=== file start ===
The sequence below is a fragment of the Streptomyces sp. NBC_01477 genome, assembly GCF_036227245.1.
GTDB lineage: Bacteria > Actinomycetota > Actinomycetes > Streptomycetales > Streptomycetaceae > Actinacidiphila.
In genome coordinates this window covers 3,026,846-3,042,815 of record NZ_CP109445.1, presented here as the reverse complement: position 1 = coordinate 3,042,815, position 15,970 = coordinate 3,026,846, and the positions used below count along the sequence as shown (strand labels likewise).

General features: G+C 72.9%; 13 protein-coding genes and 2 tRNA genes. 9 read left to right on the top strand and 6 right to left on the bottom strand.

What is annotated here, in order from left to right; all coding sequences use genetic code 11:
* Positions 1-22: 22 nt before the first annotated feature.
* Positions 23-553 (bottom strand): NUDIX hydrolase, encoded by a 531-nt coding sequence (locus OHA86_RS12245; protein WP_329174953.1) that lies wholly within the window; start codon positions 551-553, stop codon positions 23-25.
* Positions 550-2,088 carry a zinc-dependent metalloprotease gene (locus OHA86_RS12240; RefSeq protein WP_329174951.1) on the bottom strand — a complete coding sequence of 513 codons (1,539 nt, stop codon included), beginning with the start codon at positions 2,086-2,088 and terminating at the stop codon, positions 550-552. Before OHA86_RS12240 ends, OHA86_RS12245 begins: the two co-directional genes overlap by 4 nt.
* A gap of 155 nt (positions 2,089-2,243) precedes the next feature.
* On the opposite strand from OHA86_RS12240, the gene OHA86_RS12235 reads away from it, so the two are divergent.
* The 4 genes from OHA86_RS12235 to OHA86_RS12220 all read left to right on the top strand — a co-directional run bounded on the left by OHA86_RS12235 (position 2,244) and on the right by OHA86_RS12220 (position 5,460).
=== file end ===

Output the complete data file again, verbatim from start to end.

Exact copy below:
The sequence below is a fragment of the Streptomyces sp. NBC_01477 genome, assembly GCF_036227245.1.
GTDB lineage: Bacteria > Actinomycetota > Actinomycetes > Streptomycetales > Streptomycetaceae > Actinacidiphila.
In genome coordinates this window covers 3,026,846-3,042,815 of record NZ_CP109445.1, presented here as the reverse complement: position 1 = coordinate 3,042,815, position 15,970 = coordinate 3,026,846, and the positions used below count along the sequence as shown (strand labels likewise).

General features: G+C 72.9%; 13 protein-coding genes and 2 tRNA genes. 9 read left to right on the top strand and 6 right to left on the bottom strand.

What is annotated here, in order from left to right; all coding sequences use genetic code 11:
* Positions 1-22: 22 nt before the first annotated feature.
* Positions 23-553 (bottom strand): NUDIX hydrolase, encoded by a 531-nt coding sequence (locus OHA86_RS12245; protein WP_329174953.1) that lies wholly within the window; start codon positions 551-553, stop codon positions 23-25.
* Positions 550-2,088 carry a zinc-dependent metalloprotease gene (locus OHA86_RS12240; RefSeq protein WP_329174951.1) on the bottom strand — a complete coding sequence of 513 codons (1,539 nt, stop codon included), beginning with the start codon at positions 2,086-2,088 and terminating at the stop codon, positions 550-552. Before OHA86_RS12240 ends, OHA86_RS12245 begins: the two co-directional genes overlap by 4 nt.
* A gap of 155 nt (positions 2,089-2,243) precedes the next feature.
* On the opposite strand from OHA86_RS12240, the gene OHA86_RS12235 reads away from it, so the two are divergent.
* The 4 genes from OHA86_RS12235 to OHA86_RS12220 all read left to right on the top strand — a co-directional run bounded on the left by OHA86_RS12235 (position 2,244) and on the right by OHA86_RS12220 (position 5,460).